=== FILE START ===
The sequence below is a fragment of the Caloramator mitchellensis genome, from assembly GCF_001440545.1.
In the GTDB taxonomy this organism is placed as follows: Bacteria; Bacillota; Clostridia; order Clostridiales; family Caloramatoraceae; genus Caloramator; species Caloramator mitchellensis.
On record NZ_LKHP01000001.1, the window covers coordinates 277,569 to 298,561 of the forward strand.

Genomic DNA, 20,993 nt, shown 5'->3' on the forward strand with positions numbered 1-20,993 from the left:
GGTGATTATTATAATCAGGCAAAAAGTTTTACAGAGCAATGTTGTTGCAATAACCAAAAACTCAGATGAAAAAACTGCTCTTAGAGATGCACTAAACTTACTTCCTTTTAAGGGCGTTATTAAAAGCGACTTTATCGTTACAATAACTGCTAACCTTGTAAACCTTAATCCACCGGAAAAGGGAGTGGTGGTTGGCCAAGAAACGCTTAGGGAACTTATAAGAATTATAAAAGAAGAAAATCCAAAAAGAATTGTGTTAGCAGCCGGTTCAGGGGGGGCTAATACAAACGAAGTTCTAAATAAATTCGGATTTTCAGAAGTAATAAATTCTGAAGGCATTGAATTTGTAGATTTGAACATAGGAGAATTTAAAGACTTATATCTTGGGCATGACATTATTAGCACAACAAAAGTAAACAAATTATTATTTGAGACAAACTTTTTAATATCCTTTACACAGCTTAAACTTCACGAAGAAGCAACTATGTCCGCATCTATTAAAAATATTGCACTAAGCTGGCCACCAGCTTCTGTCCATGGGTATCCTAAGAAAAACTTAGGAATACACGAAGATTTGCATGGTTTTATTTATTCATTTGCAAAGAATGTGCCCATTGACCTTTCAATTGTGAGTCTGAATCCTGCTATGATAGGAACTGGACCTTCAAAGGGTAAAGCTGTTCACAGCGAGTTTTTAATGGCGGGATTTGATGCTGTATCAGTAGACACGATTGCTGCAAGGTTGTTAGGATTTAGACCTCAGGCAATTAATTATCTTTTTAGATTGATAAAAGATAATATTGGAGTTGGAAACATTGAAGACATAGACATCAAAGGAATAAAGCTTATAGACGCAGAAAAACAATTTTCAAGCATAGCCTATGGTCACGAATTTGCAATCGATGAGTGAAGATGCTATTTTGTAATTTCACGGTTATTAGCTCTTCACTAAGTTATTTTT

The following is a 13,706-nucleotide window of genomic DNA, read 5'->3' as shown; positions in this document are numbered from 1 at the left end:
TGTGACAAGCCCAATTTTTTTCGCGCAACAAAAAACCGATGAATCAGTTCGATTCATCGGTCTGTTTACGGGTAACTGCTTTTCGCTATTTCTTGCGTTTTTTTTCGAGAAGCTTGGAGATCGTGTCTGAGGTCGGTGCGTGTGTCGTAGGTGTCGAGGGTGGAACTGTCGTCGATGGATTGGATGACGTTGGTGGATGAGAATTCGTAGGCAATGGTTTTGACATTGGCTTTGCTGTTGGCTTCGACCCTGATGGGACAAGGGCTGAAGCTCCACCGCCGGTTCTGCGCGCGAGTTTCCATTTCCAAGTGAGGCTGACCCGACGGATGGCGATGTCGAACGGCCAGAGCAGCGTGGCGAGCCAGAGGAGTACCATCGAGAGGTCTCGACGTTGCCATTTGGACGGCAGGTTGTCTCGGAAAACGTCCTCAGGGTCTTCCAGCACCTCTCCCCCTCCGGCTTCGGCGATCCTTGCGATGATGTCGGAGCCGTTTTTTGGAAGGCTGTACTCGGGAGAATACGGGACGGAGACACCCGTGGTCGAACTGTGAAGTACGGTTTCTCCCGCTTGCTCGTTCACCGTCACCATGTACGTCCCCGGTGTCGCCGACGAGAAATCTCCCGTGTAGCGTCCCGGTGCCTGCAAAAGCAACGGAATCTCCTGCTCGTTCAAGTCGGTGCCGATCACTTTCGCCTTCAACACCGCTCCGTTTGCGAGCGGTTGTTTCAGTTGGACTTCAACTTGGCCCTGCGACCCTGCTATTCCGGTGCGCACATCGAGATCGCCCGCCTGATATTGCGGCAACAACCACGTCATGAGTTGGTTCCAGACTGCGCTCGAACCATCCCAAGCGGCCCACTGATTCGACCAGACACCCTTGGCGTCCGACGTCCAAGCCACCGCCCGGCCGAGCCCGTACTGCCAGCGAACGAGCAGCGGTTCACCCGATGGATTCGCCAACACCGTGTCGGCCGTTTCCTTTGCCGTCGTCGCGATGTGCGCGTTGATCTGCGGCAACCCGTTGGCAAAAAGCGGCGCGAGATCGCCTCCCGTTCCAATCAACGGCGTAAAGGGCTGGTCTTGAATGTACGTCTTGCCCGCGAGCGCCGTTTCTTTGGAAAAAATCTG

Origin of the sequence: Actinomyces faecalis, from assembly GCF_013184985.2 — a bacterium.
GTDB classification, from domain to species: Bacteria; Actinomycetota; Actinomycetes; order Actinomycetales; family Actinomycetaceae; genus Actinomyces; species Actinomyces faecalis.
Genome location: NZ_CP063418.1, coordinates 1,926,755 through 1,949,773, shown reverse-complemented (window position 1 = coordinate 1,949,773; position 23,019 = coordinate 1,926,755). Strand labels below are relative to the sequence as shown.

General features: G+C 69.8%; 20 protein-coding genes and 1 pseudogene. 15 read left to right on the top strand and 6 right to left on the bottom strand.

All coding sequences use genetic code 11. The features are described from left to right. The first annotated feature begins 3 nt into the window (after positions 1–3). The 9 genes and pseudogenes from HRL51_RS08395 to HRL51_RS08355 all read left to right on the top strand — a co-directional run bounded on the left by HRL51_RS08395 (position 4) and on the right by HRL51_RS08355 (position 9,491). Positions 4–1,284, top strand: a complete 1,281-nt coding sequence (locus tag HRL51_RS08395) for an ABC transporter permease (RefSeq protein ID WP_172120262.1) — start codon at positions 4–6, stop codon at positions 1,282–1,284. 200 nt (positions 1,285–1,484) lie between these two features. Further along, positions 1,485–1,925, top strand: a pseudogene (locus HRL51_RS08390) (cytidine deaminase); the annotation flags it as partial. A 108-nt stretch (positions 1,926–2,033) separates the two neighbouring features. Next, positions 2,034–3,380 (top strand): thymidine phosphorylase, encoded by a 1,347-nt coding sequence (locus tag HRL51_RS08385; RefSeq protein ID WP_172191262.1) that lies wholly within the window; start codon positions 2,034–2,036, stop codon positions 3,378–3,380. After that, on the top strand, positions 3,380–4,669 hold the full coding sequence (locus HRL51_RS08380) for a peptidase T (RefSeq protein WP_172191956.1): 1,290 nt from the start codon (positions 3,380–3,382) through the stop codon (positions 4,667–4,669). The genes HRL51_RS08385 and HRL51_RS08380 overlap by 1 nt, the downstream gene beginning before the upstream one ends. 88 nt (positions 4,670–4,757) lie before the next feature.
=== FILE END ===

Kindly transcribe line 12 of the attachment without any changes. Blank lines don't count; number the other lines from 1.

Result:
All coding sequences use genetic code 11. The features are described from left to right. The first annotated feature begins 3 nt into the window (after positions 1–3). The 9 genes and pseudogenes from HRL51_RS08395 to HRL51_RS08355 all read left to right on the top strand — a co-directional run bounded on the left by HRL51_RS08395 (position 4) and on the right by HRL51_RS08355 (position 9,491). Positions 4–1,284, top strand: a complete 1,281-nt coding sequence (locus tag HRL51_RS08395) for an ABC transporter permease (RefSeq protein ID WP_172120262.1) — start codon at positions 4–6, stop codon at positions 1,282–1,284. 200 nt (positions 1,285–1,484) lie between these two features. Further along, positions 1,485–1,925, top strand: a pseudogene (locus HRL51_RS08390) (cytidine deaminase); the annotation flags it as partial. A 108-nt stretch (positions 1,926–2,033) separates the two neighbouring features. Next, positions 2,034–3,380 (top strand): thymidine phosphorylase, encoded by a 1,347-nt coding sequence (locus tag HRL51_RS08385; RefSeq protein ID WP_172191262.1) that lies wholly within the window; start codon positions 2,034–2,036, stop codon positions 3,378–3,380. After that, on the top strand, positions 3,380–4,669 hold the full coding sequence (locus HRL51_RS08380) for a peptidase T (RefSeq protein WP_172191956.1): 1,290 nt from the start codon (positions 3,380–3,382) through the stop codon (positions 4,667–4,669). The genes HRL51_RS08385 and HRL51_RS08380 overlap by 1 nt, the downstream gene beginning before the upstream one ends. 88 nt (positions 4,670–4,757) lie before the next feature.